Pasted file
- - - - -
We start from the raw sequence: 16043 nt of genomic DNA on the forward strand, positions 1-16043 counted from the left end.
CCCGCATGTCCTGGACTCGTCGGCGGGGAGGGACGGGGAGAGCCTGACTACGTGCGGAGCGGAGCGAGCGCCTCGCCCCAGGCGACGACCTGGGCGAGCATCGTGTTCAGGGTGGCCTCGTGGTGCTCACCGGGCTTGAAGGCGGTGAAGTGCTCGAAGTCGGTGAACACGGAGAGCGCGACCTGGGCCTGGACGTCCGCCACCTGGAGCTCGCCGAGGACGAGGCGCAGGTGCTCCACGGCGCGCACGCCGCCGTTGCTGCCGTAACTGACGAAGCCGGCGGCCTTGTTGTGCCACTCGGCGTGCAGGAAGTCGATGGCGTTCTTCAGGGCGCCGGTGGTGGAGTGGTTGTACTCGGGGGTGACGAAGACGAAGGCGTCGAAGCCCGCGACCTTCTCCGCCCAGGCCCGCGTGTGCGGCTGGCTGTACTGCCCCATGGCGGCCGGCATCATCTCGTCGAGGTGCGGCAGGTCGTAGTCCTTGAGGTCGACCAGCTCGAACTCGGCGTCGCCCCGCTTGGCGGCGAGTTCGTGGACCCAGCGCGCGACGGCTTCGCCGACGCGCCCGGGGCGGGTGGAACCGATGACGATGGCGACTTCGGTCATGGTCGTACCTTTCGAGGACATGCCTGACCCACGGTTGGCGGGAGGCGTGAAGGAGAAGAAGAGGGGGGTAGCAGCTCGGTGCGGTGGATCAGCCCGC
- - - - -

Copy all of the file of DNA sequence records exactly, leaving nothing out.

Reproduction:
We start from the raw sequence: 16043 nt of genomic DNA on the forward strand, positions 1-16043 counted from the left end.
CCCGCATGTCCTGGACTCGTCGGCGGGGAGGGACGGGGAGAGCCTGACTACGTGCGGAGCGGAGCGAGCGCCTCGCCCCAGGCGACGACCTGGGCGAGCATCGTGTTCAGGGTGGCCTCGTGGTGCTCACCGGGCTTGAAGGCGGTGAAGTGCTCGAAGTCGGTGAACACGGAGAGCGCGACCTGGGCCTGGACGTCCGCCACCTGGAGCTCGCCGAGGACGAGGCGCAGGTGCTCCACGGCGCGCACGCCGCCGTTGCTGCCGTAACTGACGAAGCCGGCGGCCTTGTTGTGCCACTCGGCGTGCAGGAAGTCGATGGCGTTCTTCAGGGCGCCGGTGGTGGAGTGGTTGTACTCGGGGGTGACGAAGACGAAGGCGTCGAAGCCCGCGACCTTCTCCGCCCAGGCCCGCGTGTGCGGCTGGCTGTACTGCCCCATGGCGGCCGGCATCATCTCGTCGAGGTGCGGCAGGTCGTAGTCCTTGAGGTCGACCAGCTCGAACTCGGCGTCGCCCCGCTTGGCGGCGAGTTCGTGGACCCAGCGCGCGACGGCTTCGCCGACGCGCCCGGGGCGGGTGGAACCGATGACGATGGCGACTTCGGTCATGGTCGTACCTTTCGAGGACATGCCTGACCCACGGTTGGCGGGAGGCGTGAAGGAGAAGAAGAGGGGGGTAGCAGCTCGGTGCGGTGGATCAGCCCGC